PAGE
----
US seeking the way towards cleaner air

Feb 12, 1997 01:00 AM

President Clinton's top environmental official emphatically defended stricter, more expensive air pollution standards and said the debate should focus on protecting lives - not whether people will lose their backyard barbecues. - The proposal before the Environmental Protection Agency has enraged business interests, including some of the most powerful corporate lobbying groups in Washington. They say it will cost tens of billions of dollars with questionable health benefits.
Appearing before a congressional hearing EPA Administrator Carol Browner said the tougher standards reflect scientific research showing current allowable limits on smog-causing ozone and soot fail to protect public health. She said that more than 240 peer-reviewed scientific studies - the most ever considered by the EPA in a health standard review - show that the allowable levels of ozone and microscopic soot demonstrate that as many as 20,000 elderly people are dying prematurely and thousands of children and adults suffer respiratory ailments each year because of allowable dirty air.
Can you assure us that backyard barbecues are not in jeopardy? Sen. Joe Lieberman asked Browner.
"You are free to barbecue, mow your lawn and enjoy the Fourth of July fireworks," replied Browner. She said that despite some critics' claims, the new air pollution standards can be met without imposing such lifestyle restrictions.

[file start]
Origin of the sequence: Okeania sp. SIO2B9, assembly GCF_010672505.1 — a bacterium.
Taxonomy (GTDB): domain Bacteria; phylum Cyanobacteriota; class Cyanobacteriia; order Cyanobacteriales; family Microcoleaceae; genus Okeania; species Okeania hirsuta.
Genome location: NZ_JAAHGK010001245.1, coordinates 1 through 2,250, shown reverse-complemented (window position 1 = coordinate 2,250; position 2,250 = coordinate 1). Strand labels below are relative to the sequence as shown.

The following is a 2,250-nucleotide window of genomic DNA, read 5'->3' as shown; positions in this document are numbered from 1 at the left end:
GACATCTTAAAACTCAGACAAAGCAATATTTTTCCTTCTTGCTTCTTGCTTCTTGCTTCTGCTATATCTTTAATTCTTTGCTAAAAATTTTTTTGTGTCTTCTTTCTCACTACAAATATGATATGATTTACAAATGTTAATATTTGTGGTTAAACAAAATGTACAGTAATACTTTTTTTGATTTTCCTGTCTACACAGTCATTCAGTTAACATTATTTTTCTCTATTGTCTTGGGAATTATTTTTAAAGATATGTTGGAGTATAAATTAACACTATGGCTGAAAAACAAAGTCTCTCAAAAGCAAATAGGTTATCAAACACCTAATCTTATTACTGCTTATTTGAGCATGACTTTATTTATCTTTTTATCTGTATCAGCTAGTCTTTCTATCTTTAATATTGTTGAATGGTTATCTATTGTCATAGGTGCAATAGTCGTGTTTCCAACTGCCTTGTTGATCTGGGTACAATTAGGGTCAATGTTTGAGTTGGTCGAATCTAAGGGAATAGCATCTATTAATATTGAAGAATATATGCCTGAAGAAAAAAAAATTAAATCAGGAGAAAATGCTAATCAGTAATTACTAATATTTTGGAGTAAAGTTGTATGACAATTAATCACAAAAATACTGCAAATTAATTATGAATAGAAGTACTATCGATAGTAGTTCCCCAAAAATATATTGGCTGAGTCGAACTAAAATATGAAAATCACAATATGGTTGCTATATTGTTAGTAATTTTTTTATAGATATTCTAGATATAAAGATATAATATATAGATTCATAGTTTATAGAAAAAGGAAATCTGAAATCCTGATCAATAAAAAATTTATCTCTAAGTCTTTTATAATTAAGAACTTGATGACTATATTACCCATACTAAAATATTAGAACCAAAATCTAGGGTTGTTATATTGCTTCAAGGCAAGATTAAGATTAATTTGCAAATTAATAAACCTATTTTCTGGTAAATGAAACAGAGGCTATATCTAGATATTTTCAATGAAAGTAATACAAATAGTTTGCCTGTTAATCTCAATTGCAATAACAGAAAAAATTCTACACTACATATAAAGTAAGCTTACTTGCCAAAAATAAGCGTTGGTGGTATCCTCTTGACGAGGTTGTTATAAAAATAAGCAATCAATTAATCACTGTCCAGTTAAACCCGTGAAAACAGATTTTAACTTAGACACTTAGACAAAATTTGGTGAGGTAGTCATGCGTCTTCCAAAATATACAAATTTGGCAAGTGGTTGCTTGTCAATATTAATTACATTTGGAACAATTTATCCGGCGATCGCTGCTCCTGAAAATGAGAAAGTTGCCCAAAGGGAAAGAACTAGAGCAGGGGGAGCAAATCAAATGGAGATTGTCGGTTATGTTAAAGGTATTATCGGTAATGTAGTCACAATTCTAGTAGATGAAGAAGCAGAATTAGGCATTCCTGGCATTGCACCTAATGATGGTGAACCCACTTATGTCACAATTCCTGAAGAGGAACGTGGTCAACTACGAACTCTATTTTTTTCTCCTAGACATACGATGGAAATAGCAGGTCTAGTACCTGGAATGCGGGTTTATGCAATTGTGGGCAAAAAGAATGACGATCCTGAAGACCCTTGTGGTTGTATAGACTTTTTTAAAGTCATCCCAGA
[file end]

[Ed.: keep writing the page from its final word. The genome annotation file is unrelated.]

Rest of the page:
"It is possible to push too far, too fast,'' said Sen. John Chafee, R-R.I., who suggested that the EPA leave the ozone standard alone and hold off on setting standards for soot until the next five-year review after more research on its health impact. Chafee, whose criticism carried particular weight because of his solid reputation among environmentalists, said he feared the EPA proposals could prompt "a revolt" in states and in the Congress and pressure lawmakers to re-examine the 1990 Clean Air Act, one of the most successful environmental laws on the books.
But other senators suggested that Browner was on the right track and had a responsibility under the law to establish a health standard without regard to cost and, as Lieberman put it, "tell (people) what science says is needed to protect their health."
The EPA plans to impose the new standard as a final regulation this summer. It will take several years to accumulate monitoring data to establish what parts of the country will have to develop new plans to reduce air emissions. It could take 15 years or more before many of the areas will be expected to meet the new standards, EPA officials said.

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